We had a low-key night in Ullapool after our great day on the hill it had been a busy few days and I was in bed by 2130 and awake by 0530. There was no walking down the harbour after the meal we were to tired and I left Yvette to catch up with Dave and the kids and I went straight to bed.
I was still tired and had been up early and watched the early morning light down by the harbour. There was even a seal in the sea and with incredible panorama of the snow-capped hills and the Loch Broom and the sea it was an incredible sight in the changing light. How often have I been here and passed through this great place, even staying in Ullapool always chasing another hill or climb and missing the simple things. Now I have time its great to enjoy the simple things like the views and explore these places at a slower pace, old age has its benefits? This morning the magic Ben More Coigach dominates the view and was covered in last nights fresh snow and with a bit of cloud looked like it rises straight from the sea it looked massive.
I had a wander before Yvette was ready and over to the Caravan /camping site near the sea, there were plenty of camper vans and a few hardy campers up already and it was bitter cold. I watched them shiver as the made brews but what a place to be? I walked along the shore and was thinking what a spot to camp for the future as is Ardmair a few miles North and many others, we are spoiled for choice in the West.
It would be very hard leaving the West today,the weather was still wintry but we had a great journey through familiar hills after enjoyable breakfast in the Ceildh Place in Ullapool. We loved our journey stopping on the way, the usual places, last glimpses of An Teallach, that spiky ridge, the Fannichs and Beinn Dearg a huge snow dome summit shimmering in the sun. We stopped for tea with pals Anne and Mark just appreciated the the great views as always ever changing, Ben Wyvis was so clear and the fresh snow made it look even more impressive. I loved the time with someone specail Yvette and me have rarely ever had time like this and I cannot thanks Dave, Geoff Renee and the girls for giving us the time together. We had a laugh as well, so many memories and such a wonderful weather. I needed this break and its been a hard few years and losing my Sister was an awful time and reminds me how special family time is. You should never put of time like this life is so short and can change so quickly.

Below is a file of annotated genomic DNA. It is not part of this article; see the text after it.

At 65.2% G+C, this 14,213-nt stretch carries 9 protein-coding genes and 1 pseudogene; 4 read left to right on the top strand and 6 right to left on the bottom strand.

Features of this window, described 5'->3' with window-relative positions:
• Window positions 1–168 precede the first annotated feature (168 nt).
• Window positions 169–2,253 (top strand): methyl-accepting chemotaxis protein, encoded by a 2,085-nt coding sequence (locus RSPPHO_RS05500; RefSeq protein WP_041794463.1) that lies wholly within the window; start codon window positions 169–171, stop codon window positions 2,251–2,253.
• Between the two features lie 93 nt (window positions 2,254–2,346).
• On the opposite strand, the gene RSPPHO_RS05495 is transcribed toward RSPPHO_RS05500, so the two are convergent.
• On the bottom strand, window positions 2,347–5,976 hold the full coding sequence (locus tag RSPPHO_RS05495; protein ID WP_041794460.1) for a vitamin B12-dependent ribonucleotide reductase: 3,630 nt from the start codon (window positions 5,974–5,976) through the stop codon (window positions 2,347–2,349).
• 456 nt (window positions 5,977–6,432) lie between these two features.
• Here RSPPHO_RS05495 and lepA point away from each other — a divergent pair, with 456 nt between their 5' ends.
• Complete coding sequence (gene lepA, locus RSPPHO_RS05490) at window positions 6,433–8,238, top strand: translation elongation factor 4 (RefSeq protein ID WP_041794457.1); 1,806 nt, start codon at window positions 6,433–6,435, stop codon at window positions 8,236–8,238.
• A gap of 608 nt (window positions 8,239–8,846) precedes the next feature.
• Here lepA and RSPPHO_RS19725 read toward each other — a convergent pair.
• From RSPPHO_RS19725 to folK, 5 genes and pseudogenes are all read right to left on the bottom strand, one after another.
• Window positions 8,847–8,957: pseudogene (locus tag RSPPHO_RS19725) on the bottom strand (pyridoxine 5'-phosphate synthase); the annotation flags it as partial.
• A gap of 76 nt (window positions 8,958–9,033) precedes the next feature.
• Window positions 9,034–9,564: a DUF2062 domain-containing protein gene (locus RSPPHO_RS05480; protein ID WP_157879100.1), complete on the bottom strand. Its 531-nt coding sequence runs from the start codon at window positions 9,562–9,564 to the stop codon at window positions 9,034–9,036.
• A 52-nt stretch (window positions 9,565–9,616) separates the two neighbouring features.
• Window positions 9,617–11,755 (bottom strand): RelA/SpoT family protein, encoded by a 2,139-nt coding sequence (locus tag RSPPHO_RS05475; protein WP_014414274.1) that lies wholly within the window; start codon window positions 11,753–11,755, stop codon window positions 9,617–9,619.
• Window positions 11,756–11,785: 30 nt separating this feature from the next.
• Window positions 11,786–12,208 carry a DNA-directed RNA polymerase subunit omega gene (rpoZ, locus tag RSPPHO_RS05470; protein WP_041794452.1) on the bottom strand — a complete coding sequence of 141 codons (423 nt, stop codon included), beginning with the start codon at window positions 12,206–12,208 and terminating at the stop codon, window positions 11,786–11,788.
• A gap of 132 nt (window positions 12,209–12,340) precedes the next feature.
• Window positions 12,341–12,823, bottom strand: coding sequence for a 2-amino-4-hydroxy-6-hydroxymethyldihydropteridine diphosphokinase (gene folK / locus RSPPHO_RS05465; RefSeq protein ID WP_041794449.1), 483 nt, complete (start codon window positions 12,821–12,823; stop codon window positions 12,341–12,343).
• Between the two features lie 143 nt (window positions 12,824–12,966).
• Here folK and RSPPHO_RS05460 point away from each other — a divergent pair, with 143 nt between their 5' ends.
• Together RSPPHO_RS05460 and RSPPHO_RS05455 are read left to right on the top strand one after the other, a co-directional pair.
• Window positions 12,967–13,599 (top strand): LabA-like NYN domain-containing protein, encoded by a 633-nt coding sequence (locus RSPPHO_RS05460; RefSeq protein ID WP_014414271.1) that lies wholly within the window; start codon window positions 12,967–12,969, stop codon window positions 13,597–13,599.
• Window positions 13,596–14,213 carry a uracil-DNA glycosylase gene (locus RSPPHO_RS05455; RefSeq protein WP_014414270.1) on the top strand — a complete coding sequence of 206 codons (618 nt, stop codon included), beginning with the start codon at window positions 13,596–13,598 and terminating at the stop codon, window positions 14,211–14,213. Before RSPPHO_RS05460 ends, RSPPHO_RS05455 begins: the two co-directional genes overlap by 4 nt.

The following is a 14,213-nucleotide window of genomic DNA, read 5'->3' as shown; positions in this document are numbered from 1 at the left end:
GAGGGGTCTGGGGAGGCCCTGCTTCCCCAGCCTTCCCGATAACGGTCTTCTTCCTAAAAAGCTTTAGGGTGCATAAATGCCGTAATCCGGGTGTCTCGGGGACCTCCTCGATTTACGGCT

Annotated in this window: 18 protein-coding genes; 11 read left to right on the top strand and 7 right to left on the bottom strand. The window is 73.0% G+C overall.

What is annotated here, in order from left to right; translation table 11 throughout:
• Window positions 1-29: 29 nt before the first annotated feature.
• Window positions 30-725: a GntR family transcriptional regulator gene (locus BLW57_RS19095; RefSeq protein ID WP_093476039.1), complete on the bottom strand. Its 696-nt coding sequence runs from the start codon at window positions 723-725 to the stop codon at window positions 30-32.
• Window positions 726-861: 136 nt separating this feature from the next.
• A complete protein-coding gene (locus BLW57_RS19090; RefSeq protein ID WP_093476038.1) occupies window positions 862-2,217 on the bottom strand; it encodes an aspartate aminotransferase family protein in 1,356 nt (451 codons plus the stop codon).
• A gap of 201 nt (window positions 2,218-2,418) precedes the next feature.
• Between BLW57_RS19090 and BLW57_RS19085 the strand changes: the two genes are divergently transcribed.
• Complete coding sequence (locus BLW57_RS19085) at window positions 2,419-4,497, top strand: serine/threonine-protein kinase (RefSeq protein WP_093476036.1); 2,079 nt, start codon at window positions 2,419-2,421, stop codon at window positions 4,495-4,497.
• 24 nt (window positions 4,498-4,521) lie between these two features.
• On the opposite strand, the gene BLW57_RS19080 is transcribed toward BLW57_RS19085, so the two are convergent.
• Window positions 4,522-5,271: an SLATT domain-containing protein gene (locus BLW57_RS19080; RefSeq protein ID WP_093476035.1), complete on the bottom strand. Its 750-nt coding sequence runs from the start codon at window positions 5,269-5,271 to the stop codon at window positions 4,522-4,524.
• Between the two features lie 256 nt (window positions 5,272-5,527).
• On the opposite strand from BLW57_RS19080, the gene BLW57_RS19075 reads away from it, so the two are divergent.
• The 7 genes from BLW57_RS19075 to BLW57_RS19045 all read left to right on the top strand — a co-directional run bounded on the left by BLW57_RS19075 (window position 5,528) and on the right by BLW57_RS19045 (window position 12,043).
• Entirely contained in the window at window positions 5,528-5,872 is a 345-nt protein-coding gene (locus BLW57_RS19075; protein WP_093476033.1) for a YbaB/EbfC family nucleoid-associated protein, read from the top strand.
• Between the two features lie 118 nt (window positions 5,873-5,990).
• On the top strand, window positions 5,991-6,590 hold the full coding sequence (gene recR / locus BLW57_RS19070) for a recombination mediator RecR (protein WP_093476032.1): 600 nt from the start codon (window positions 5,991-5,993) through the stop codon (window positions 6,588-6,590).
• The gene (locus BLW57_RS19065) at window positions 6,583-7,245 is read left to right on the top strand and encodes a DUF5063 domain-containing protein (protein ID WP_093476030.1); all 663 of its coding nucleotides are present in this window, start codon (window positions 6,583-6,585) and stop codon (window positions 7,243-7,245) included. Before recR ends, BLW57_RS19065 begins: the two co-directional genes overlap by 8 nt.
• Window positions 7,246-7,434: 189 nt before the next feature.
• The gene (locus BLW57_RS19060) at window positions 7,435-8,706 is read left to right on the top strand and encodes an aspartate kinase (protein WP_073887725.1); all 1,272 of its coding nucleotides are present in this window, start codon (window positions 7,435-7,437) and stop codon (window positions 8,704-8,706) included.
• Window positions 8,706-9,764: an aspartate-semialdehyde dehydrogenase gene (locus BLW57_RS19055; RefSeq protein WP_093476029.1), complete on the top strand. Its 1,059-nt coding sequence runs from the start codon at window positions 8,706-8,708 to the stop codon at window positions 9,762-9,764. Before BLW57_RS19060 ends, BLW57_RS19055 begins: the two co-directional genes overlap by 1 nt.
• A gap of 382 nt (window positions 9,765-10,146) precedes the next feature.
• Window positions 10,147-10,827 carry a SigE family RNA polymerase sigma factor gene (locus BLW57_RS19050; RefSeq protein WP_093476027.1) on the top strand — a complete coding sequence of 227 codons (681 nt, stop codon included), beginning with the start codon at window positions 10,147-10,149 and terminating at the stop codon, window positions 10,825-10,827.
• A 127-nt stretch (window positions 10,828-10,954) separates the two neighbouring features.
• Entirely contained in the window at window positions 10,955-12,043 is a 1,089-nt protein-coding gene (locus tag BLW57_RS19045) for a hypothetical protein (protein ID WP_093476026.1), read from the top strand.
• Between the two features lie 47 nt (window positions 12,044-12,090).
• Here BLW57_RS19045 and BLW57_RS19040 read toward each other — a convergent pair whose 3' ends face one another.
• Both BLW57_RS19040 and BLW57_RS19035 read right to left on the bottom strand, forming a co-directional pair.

I have so many memories of the weekend, the weather so changeable, the mountains were wonderful with the smattering of snow and Yvette laughing all the time. She had travelled light and had to wear some of my hill gear as she did many years ago as a wee lassie. She told me since she was very young none of my gear ever fitted her as she was a “Borrower Super Model” and I was a “Wee fat Borrower” It is great to see that the family tradition will continue with Lexi and Ellie Skye when they come up into the mountains! My gear is ready for them.
I said goodbye to Yvette at the airport and she had a safe trip home.
It was amazing but when we came off the hill my sister called an said that there was an article about the Mountain Bothies and an article that I had been quoted in – Have a look it made our day.
Basic but brilliant – Scotland’s bothy bounty – Colin Hutchison
The winter weather is still with us today even at Sea – level it was a bitter wind with heavy seas today. Be careful on the hills it still is winter and may remain for a while. There is fresh snow about and with the freezing temperatures, there will be hard snow about, so please enjoy be careful, but its still time for winter gear.
From the Police
“A climber who had to be rescued after getting lost in the Cuillins on Skye has been criticised by police.
Skye Mountain Rescue Team and the Stornoway Coastguard helicopter were called out on Sunday evening.
The helicopter crew picked up the man and airlifted him to safety.
Lochaber and Skye Police tweeted: “Google maps on a phone with no charge, no map and a hopeful attitude are no mix for hills on Skye (or anywhere!) be prepared not rescued.”
Jonathan Mustard, from the Maritime and Coastguard Agency, added: “Prepare and plan for your walks in the hills. Wear suitable clothing and footwear, ensure you carry suitable equipment like a map, GPS, a fully-charged mobile phone or a locator beacon and make sure you check the weather.
“If you do get into difficulties, call 999 and ask for help.”